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From the outside looking in, the start of our season was a success. The win column certainly could attest to that. 3-0. What more could we want? What the win column couldn’t speak to was the internal wrestling going on in my heart as coach. Sooner or later I knew I had to confront the darkness in my own heart, I just didn’t think it would be in the fourth game of the season.
We played maybe our worst half of basketball all season in that game, and I was making sure my players knew it—criticizing their sloppy play and amplifying their mistakes. At halftime, I turned to Coach Seay and told him he needed to talk to the guys, knowing my own words would be drenched in negativity. We ended up winning the game, but my drive home was miserable. I was ashamed of the anger and resentment I carried toward my players during the course of that game. It seemed like the more competitive we were becoming as a program, the uglier I got as a coach. I didn’t know who I was as a coach, and my lack of identity left me lost and floundering.
I knew I couldn’t continue coaching if things stayed the same, so I turned to the Lord, laying all my struggles and sins before Christ, asking Him to give me a Christ-centered coaching identity and to birth a Christ-centered vision in my heart for this basketball program. It sounds simple, but that is exactly what was missing: Christ Himself was absent from our program. In fact, he had been absent from my athletic experience throughout my entire life.
Athletics has always been compartmentalized, outside and irrelevant to my apprenticeship to Jesus. Looking back, it became clear how God had been using a variety of relationships, events, teachings, and conversations in my life to plant the seeds for this new vision God was about to birth in me. I began to realize that if Jesus truly is King of the universe that means he is King over the game of basketball, which also meant that there was a way to play this game that truly honored the King, a way that embodied the heart and character of Christ on the court, and a way that bore witness to the reality of His Lordship in my life. This way to play the game became known as "The Narrow Path."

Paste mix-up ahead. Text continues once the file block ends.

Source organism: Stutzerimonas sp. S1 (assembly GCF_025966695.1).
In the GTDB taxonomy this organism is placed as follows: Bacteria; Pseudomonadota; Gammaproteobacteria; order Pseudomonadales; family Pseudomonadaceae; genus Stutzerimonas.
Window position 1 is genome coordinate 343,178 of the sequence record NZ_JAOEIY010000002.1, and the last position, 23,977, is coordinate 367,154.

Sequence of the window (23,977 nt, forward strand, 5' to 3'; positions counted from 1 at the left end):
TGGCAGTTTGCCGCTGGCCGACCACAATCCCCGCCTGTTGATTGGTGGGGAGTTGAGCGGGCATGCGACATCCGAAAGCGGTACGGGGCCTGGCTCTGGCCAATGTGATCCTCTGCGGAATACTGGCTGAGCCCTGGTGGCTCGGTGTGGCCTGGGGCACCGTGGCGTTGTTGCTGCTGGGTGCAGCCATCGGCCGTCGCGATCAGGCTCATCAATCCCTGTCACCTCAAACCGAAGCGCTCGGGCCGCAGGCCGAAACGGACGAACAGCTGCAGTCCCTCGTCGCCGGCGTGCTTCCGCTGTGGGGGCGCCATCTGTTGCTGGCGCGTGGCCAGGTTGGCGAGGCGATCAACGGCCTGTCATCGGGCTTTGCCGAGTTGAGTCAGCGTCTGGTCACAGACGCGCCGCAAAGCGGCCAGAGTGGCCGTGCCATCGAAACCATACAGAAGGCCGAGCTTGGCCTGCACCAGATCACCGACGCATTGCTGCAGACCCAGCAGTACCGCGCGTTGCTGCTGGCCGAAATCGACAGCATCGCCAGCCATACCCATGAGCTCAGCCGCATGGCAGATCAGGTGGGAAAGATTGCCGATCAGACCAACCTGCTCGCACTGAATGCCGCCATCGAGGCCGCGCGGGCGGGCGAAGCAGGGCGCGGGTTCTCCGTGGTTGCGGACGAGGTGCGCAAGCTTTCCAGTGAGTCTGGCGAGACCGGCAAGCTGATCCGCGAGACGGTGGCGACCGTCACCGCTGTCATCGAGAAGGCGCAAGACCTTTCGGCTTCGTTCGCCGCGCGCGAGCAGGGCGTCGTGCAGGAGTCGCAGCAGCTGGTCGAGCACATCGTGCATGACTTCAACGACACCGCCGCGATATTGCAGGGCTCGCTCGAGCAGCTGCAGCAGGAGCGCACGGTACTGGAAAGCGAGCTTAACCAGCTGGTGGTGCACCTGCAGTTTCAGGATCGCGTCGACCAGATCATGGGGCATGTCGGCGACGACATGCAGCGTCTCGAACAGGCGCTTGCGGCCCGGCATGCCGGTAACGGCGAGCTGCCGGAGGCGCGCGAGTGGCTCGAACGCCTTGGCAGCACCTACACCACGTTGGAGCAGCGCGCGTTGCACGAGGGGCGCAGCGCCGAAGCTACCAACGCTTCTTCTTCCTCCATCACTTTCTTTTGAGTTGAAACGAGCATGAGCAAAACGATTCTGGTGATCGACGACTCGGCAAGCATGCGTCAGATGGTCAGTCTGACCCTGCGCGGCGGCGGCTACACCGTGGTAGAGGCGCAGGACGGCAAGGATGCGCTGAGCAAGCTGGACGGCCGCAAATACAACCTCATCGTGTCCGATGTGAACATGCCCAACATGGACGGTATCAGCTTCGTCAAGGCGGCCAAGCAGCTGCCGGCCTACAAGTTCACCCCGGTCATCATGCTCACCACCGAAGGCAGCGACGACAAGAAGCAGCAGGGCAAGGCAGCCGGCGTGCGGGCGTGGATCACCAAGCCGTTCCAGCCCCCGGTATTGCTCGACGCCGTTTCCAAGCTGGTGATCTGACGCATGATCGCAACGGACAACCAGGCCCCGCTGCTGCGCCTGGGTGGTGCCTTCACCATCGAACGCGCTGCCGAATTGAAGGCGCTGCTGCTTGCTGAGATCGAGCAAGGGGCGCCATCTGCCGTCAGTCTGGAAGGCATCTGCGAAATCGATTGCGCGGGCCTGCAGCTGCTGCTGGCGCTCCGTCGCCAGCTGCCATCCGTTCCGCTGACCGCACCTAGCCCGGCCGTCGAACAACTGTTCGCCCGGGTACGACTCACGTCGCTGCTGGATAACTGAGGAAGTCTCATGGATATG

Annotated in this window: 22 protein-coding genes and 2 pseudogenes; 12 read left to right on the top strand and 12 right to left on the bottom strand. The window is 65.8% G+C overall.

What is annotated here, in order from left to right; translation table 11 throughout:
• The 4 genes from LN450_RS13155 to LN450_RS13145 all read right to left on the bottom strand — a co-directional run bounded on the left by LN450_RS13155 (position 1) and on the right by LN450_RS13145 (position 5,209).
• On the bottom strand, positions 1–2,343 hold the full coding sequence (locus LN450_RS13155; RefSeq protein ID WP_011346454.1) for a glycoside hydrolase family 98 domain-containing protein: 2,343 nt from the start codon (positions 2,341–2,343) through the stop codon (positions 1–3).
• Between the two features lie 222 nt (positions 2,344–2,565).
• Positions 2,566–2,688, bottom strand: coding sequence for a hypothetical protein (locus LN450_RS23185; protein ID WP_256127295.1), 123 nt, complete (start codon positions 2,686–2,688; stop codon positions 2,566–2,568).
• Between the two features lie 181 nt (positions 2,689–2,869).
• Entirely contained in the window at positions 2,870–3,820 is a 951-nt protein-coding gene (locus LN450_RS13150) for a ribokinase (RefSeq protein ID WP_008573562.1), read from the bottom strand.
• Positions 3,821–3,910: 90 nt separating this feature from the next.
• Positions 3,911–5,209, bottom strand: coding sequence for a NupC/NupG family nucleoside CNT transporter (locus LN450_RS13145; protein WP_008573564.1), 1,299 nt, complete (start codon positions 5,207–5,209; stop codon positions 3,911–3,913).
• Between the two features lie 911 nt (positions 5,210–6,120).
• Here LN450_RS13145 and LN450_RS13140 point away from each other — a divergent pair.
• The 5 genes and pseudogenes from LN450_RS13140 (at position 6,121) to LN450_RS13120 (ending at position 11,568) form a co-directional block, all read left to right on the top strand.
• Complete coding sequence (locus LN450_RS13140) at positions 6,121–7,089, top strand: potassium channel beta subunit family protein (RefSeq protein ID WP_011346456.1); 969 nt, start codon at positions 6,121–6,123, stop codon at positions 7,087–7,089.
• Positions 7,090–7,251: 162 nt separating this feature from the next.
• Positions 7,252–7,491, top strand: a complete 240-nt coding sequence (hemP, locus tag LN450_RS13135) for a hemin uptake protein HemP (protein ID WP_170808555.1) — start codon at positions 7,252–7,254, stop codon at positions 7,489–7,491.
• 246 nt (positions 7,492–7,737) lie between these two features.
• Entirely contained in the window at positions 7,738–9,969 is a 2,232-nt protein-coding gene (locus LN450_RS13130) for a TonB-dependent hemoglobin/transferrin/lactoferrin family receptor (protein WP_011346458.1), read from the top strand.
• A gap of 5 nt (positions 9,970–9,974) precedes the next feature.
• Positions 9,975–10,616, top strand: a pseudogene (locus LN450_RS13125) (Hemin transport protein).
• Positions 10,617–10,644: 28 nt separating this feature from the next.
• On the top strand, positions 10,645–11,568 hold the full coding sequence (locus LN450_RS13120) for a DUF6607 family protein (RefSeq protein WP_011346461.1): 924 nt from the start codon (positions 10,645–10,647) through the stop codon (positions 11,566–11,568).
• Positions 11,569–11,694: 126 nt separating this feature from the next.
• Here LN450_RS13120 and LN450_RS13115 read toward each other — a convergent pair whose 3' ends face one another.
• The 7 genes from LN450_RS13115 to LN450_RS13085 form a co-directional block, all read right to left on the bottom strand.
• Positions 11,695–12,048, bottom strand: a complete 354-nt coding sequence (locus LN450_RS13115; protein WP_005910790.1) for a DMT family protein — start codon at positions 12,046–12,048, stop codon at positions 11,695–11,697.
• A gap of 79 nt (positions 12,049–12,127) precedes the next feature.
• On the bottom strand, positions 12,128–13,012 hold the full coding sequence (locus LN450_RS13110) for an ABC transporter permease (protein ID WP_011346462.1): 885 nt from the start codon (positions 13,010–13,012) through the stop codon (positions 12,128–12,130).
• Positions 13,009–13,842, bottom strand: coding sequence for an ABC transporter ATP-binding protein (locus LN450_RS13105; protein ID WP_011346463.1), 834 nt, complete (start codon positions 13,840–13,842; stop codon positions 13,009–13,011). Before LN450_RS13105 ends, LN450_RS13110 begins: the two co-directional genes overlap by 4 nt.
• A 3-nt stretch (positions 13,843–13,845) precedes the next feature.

Narrow Path Basketball meant coming under the authority of Christ and making him the center of our basketball program. When we did that, everything changed. Suddenly, the team truly took on an identity that was in Christ as we looked to the life and teachings of Jesus to guide and direct our approach to the game. We honored the King by following the path He has already carved out—a path marked by humility, discipline, resolve, faithfulness, composure, love for each other, and love for our enemies.
This is the game of basketball surrendered back to God, and He has borne much fruit because of it. The success we’ve had as a team in the 2020-21 season has been because our guys have taken this Narrow Path; they have surrendered their allegiance to King Jesus out on the basketball court, and it has made all the difference.